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What is 3D Printing

How does 3D printing work?

What does 3D printing entail and how is it useful today?

Nov 13, 2018    By Team YoungWonks *

What is 3D printing? What is 3D modeling? In an increasingly tech and design-savvy world, these questions are being asked rather often. This blog then takes a look at what 3D printing is all about and how a printer can create a 3D object. And the next blog in this series (https://www.youngwonks.com/blog/What-is-3D-Modeling) talks about 3D modeling in detail. 

 

What is 3D printing?

3D printing refers to several processes where material is joined or solidified under computer control to create a three-dimensional object. This can be done by adding material together; say, liquid molecules or powder grains being fused together). This includes processes in which a binder material is deposited layer by layer onto a powder bed with inkjet printer heads.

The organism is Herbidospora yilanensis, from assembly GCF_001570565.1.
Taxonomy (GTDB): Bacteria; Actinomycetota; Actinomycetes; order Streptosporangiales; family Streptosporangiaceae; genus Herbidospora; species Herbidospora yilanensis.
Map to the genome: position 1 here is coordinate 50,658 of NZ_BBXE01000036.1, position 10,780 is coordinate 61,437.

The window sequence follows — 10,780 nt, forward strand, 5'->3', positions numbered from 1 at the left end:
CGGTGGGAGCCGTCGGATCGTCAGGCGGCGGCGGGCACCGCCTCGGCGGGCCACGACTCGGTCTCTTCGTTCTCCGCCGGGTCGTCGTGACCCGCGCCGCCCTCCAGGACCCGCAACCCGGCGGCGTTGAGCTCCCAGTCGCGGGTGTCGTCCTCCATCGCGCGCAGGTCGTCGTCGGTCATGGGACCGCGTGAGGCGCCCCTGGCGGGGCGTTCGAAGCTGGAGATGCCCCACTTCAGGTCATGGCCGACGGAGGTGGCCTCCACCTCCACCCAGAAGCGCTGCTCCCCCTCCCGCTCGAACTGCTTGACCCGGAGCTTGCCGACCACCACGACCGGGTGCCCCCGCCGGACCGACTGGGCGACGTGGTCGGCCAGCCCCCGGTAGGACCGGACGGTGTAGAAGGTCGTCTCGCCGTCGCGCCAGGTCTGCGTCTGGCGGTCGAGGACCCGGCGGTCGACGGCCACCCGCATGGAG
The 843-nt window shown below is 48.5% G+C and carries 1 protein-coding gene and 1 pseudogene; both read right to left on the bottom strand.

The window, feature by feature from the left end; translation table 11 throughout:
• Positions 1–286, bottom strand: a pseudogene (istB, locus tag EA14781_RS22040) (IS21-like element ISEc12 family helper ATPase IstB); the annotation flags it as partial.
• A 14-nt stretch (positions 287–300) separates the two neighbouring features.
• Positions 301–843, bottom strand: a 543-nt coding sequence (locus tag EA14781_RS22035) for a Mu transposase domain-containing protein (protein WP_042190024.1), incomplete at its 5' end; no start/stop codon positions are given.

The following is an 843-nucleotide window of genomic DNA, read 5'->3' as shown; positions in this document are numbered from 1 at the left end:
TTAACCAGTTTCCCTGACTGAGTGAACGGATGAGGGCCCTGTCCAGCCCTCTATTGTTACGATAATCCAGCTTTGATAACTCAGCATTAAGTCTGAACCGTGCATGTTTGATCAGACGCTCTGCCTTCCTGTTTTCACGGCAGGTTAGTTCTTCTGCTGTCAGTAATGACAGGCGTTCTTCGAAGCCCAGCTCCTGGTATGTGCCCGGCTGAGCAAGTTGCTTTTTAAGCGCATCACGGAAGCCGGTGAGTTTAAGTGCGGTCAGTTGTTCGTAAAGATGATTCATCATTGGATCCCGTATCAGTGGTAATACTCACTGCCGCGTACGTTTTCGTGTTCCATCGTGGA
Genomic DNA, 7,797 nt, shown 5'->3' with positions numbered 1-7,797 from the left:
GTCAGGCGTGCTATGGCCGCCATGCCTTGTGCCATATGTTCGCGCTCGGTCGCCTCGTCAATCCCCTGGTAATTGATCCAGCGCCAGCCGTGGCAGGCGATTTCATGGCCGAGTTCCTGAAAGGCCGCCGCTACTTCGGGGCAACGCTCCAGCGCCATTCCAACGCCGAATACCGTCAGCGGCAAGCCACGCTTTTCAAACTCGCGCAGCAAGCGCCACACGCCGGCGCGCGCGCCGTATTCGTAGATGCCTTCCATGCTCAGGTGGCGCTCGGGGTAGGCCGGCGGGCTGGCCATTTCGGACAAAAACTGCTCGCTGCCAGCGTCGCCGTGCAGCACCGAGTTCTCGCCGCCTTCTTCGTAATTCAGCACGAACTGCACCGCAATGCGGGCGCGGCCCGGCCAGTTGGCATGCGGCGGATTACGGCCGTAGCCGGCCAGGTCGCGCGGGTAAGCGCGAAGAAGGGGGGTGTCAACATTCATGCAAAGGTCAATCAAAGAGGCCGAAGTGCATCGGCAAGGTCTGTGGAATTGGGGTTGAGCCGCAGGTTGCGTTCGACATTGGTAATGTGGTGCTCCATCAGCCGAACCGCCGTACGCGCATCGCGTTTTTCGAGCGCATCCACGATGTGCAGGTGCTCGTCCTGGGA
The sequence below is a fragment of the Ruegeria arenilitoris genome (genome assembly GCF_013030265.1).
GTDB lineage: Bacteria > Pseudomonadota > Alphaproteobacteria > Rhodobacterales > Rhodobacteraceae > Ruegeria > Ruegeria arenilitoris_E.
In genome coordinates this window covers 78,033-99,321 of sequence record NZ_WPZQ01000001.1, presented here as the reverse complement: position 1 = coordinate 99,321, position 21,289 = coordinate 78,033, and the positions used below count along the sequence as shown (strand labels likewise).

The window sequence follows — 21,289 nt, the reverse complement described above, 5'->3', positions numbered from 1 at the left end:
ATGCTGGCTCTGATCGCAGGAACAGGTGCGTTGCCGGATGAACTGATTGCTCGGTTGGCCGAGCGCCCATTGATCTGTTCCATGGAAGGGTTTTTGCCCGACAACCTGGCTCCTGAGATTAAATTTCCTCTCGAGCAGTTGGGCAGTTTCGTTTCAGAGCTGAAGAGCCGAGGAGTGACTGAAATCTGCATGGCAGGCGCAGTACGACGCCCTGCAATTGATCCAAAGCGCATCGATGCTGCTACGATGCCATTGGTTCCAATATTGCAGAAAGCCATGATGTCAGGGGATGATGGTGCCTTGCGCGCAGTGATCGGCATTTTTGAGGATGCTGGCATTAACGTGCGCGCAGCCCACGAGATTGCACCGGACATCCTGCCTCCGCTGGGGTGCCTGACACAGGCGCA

The 3D (3-Dimensional) object thus created can be of almost any shape or geometry. Typically, such an object is created using digital model data from a 3D model or another electronic data source such as an Additive Manufacturing File (AMF) file (usually in sequential layers). This 3D object could be literally anything - it could be a toy, a chair or even a house - yes, you read that right! 

Today, there are many different 3D printing technologies available. For instance, stereolithography (SLA) or fused deposit modeling (FDM). These technologies are assisted by a computer-aided design (CAD) model or an AMF file, and the material is added layer by layer to eventually produce the three-dimensional object.